An interesting discussion upon lightningrods then followed. Helmholtz said, that statistics in regard to strokes of lightning and in regard to the effect of various kinds of lightning-rods were about to be collected in the province of Schleswig-Holstein, the position of this province between two seas being particularly advantageous. It already had appeared that the country is more exposed to strokes of lightning than the cities, and that in villages the public buildings were more frequently struck than the houses. He also remarked, that the academy of Berlin had recommended the employment on telephone-lines, where they enter houses, of a lightning-protector, consisting of two little spheres very near each other, one of which is connected to the line, and the other to the earth. M. Ludewig of Germany gave some statistics in regard to damage to telegraphic and telephonic apparatus in Germany during the period from April 1, 1581, to Aug. 20, 1881. During this time thcre had been 2,301 storms; and these had produced 2,165 cases of damage, more or less serious.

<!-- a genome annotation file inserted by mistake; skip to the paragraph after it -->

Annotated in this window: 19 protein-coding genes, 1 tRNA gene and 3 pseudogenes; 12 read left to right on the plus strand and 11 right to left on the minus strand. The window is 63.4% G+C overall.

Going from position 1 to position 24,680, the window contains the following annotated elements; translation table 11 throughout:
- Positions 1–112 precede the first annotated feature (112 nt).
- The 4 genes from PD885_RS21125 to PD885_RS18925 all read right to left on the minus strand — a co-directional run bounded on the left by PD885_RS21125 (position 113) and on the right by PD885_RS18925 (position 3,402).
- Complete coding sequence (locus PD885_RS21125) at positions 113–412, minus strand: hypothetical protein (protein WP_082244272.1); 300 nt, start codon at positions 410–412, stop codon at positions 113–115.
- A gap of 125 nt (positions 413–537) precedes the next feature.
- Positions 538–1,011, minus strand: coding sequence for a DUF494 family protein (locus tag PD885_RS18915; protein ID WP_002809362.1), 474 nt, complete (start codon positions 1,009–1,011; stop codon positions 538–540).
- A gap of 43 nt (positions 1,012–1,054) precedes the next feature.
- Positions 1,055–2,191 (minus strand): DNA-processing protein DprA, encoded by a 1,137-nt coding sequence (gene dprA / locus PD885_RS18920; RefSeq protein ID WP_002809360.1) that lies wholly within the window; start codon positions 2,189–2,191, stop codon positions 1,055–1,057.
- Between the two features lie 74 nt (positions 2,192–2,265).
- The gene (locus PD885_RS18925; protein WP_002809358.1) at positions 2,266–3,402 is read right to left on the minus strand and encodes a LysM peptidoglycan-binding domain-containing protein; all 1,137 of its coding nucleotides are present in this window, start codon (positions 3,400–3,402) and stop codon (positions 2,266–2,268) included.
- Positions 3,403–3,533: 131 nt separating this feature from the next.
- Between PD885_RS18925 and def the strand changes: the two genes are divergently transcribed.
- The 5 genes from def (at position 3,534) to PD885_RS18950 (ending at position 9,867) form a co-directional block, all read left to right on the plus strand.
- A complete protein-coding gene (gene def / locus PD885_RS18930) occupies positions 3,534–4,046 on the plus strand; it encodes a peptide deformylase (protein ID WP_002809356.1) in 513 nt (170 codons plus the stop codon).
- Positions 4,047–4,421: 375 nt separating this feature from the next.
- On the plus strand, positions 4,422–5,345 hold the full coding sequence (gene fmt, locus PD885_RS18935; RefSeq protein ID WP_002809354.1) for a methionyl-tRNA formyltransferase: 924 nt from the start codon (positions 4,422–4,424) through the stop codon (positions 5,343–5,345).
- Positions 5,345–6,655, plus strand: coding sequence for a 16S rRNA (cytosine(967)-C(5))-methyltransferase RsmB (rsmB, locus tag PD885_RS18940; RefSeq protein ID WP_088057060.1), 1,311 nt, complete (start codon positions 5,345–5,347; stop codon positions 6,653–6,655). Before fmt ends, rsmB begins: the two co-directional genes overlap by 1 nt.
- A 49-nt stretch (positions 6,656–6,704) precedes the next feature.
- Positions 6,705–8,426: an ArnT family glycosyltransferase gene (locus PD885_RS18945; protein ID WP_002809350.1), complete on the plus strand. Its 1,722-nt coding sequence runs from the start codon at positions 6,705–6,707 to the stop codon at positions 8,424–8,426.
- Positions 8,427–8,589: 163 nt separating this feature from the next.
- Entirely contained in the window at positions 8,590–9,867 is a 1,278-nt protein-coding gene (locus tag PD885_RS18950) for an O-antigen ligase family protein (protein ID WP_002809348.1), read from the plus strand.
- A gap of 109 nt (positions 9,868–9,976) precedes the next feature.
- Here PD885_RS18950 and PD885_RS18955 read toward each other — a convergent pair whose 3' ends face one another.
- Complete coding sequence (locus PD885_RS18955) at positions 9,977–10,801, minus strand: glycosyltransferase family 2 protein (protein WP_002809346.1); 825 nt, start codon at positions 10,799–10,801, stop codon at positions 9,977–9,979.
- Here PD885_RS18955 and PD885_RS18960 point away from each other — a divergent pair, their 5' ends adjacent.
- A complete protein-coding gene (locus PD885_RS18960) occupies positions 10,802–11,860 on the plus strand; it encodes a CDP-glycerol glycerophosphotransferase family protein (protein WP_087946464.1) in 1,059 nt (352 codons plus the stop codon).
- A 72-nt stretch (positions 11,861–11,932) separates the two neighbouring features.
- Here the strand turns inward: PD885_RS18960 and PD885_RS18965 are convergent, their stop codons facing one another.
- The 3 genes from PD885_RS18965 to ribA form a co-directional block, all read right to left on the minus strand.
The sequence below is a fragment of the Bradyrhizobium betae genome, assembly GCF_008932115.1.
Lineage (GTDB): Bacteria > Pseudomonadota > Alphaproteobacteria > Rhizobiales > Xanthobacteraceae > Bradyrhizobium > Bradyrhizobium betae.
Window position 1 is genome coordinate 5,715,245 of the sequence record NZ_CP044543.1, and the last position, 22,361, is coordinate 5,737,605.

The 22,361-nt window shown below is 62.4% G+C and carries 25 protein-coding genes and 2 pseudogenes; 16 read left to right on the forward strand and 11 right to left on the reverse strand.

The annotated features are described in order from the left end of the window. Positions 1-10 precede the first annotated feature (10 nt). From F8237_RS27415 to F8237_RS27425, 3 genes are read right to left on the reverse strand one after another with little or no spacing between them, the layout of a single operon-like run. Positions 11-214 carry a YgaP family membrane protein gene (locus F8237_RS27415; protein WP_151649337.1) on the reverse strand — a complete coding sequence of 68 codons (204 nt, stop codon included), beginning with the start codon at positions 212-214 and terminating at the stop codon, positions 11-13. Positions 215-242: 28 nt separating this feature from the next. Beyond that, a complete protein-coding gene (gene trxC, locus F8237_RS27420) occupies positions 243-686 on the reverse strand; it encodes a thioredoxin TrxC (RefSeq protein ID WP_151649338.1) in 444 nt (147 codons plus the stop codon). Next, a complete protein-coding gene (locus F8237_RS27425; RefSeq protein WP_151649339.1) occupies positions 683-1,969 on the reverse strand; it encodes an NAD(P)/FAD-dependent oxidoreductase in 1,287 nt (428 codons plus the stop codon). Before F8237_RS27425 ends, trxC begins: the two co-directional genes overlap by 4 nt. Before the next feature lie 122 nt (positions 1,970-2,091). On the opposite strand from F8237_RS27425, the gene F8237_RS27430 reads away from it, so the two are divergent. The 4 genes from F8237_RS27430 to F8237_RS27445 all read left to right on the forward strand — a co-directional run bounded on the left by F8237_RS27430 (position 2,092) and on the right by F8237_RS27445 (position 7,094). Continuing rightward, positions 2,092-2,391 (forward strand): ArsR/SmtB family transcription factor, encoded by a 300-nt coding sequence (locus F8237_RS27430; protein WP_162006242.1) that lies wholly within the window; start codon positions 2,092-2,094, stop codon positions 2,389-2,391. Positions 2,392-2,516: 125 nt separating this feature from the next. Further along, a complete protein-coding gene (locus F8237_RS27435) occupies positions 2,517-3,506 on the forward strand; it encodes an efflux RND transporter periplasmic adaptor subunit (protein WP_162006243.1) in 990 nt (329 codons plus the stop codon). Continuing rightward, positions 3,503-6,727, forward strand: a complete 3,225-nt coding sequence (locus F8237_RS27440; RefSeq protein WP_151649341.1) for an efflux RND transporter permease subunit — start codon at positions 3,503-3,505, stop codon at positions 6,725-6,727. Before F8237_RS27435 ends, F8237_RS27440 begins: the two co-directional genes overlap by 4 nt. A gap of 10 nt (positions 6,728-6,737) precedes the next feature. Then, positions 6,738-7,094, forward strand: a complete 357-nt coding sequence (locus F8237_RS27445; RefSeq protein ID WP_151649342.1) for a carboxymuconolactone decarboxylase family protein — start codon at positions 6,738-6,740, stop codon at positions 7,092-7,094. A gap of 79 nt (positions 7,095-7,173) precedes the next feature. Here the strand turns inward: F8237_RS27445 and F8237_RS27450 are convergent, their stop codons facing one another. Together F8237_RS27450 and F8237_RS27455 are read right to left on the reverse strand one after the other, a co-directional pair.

It was debated whether a set of questions in regard to the perturbing effect of storms upon telegraphic apparatus should be issued. After much discussion, a sub-committee was formed to formulate a set of questions. Among the members of this committee were Helmholtz and Mascart. The question of the observation of earth-currents was then taken up. It was regretted that the existing telegraph lines running north and south, and east and west, could not be utilized for the observation of earth-currents. The prcssure of busincss usually prevented this. M. Blavier pointed out, that the earth-currents are generally too feeble to be observed on telegraph-lines which are in operation. Moreover, the polarization of the earth-plates of the battery could cause trouble. Mascart, in reply, said that he had noticed that the maximum disturbance was reached slowly, through a period of several days, and died out also slowly. He therefore thought that existing telegraphic lines could be used, not withstanding the objections of M. Elarier. He proposed that observations should be made upon lines reserved for the purpose, and also on existing telegraphic systems. A question arose upon the length that these lines should have. Helmholtz remarked, that one could make observations on lines from one to two kilometres in length. It would be necessary, however, to shun the effects of polarization of the electrodes. He thought that special plates surrounded by peroxide of manganese might be serviceable. The commission in general were in accord on the necessity of organizing a systematic study of earth-currents upon telegraphic lines, or at least records of these currents on the days specified for observations by the international polar expeditions (the first and fifteenth of each month, from September, 1882, to September, 1883). In a general discussion which followed, upon lightning-conductors and electrical storms, Helmholtz expressed his doubt about the efficacy of extent of contact of lightning conductors with the earth, and the varied nature of the plates employed. M. Van der Mensbrugghe (Belgium) spoke of the desirability of studying the nature of lightning discharges, especially that termed ball-lightning. Mascart replied, that he did not believe that cases of ball or globular lightning were well substantiated. It might happen that it was an illusion of the senses, and could therefore be relegated to physiology rather than to physics. The commission then discussed the question of studying the best conditions for the establishment of an international telemeteorographic system, which would permit various stations in different countries to communicate continuously with each other. They decided that it did not appear that the time had come for the establishment of such a system; but they expressed the opinion that such a system would be highly desirable.